- In This Feature
- Benefits of Breastfeeding
- Breast Milk: The Perfect Food
- Protects Against Disease
- Health Benefits for Baby
- Improves Women's Health
- Quicker Weight Loss
- Reduces Obesity in Children and Teens
- Promotes Mother/Infant Bonding and Emotional Well-Being
- More Convenient/Less Expensive
- Expands Your Social Circle
- Encourages Infant/Father Bonding
Improves Women's Health
In the last two decades, breastfeeding research has focused almost exclusively on the advantages to children. More recent studies have uncovered the life-saving health benefits for nursing mothers. Here are just a few.
- Heals the uterus:
Nine months of pregnancy stretches a woman's uterus. Nursing stimulates the release of oxytocin from a mother's pituitary gland. This causes the uterus to contract and shrink and reduces the risk of postpartum hemorrhaging.
- Postpones menstruation: Breastfeeding delays the reoccurrence of a woman's menstrual cycles by several months (versus several weeks for women who bottle-feed). Fewer periods mean lowered risk of iron-deficiency anemia and decreased hormonal fluctuations. This is good news for sleep-deprived new mothers who might otherwise suffer from the low moods and exhaustion associated with PMS and their periods.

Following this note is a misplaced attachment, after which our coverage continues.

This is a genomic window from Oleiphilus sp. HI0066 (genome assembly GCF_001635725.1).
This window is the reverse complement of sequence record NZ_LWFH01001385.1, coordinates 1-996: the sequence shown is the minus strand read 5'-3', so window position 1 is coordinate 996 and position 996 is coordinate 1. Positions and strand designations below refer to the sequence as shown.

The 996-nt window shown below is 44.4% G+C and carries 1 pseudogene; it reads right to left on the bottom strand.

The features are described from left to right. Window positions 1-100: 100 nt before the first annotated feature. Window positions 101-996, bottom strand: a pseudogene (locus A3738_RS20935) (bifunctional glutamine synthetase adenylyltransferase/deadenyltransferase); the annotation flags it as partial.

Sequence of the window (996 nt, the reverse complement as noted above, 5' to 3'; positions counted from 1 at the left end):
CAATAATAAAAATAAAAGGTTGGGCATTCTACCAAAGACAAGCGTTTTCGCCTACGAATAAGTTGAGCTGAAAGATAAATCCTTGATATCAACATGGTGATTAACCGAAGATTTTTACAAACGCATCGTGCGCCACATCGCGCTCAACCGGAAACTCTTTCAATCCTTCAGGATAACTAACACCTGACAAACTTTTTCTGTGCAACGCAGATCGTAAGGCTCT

- Lowers risk of cancer, heart disease, and osteoporosis:
"Breastfeeding reduces the risk for three of the most serious diseases for women-female cancers, heart disease and osteoporosis," writes Dr. Dermer in her published report A Well Kept Secret: Breastfeeding's Benefits To Mothers (2001). "Ovarian and uterine cancers have been found to be more common in women who did not breastfeed. This may be due to the repeated ovulatory cycles and exposure to higher levels of estrogen from not breastfeeding."
Less exposure to estrogen over their lifetimes might also account for why breastfeeding women report fewer cases of breast cancer. The results of a study published in the International Family Planning Perspectives (2002) indicate that a woman's risk of developing breast cancer is reduced by four percent for every twelve months she breastfeeds, regardless of her reproductive history.
"A woman will derive the most protection from developing osteoporosis if her pregnancies are spaced at least two years apart," adds Arberter. "And the more months that women breastfeed over their life-time, the greater their protection."